This is also called “snap-shooting”. I’m 5’4", and 145#, and I can envision being jacked-up by my jacket or sweatshirt. Since I’m also old and creaky, what CAN I DO? Whether the thug is armed or not, he might wind up being “jam-shot”, or otherwise convinced to let go. All I know is that I’m not going to accept a strongarm robbery, or become “street-pizza”, trying to fight the thug off. This is why you practice sound gun-handling skills, develop a “combat mindset”, and learn to expect the unexpected. Jeff Cooper’s remark rings true, especially in today’s coarse society - criminals MUST fear us.
Rob Pincus always talks about the balance of speed versus precision. There is a place for both depending on what shot you need to take. While I have not taken any of his classes, I do agree with that philosophy. Even when shooting competition, you learn that you can speed through and point shoot at the closer targets and then take the sighted shots for the longs ones.
Rob Pincus is one of the best sources of self-defense information.
If you want to attend a class which is close to his classes - go with USCCA’s DSF. First part is based on his ideas.
I never thought about that. The next time I go to the range I will learn to shoot that way.
Point shooting uses several visual aspects to align the gun with the target, including the gun frame, peripheral vision, close distance to the intended target, etc. It is using those things to AIM the firearm. As distance increases, the need for precision aiming with sights becomes more important. Both styles of aiming require practice and attention to the effective distance for that style.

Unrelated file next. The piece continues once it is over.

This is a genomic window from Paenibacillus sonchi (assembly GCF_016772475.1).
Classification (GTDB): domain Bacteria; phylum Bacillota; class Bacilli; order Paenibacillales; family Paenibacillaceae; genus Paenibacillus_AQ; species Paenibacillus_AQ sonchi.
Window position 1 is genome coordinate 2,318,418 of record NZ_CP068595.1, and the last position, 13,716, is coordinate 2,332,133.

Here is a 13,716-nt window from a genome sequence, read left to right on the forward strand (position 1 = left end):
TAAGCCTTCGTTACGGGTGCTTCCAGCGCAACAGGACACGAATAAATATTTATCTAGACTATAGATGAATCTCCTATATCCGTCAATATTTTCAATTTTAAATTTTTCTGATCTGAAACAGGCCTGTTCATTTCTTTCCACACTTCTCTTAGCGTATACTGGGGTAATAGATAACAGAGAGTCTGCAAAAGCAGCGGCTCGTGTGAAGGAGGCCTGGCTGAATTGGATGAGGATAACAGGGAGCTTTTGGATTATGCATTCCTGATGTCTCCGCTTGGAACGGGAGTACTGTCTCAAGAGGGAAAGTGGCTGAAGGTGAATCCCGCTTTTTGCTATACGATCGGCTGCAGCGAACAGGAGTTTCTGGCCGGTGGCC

In a previous CCW class taught by weapons instructor for the state police I was introduced point-shooting. At close range I find I’m more accurate. I feel it has it’s place. If you were forced to defend yourself at close range, chances are you will not have time or the where-with-all to use your sites. You may not be even be able to do so! As some instructors I see have exercises (to be done with trained people to observe on closed ranges) where you keep your pistol canted and tucked high into your side below the arm pit, with the other hand used to keep an attacker away from you. This allows less of a chance of an attacker to be able to get his hands on your weapon. This kind of point shooting from what I was told goes with the concept that the bullet will go where the fingers are aimed. With a proper grip, the fingers are aligned with a barrel, and this is very intuitive to many people. Other exercises I had demonstrated to me is visually selecting your target, pulling up the pistol from a ready stance to your eyes and firing. Again meant for close threats in a scenario where reaction time may be milliseconds. With practice I found I’m able to get better than cobat accuracy… which some describe shots within and paper plate or 8.5x11 inch sheet of paper. This is not to say proper sight alignment and proper technique doesnt have it place. IMO, you should master these first before moving on to this. Practicing though is good training as it’s hard to get your body something where you mind hasn’t been first.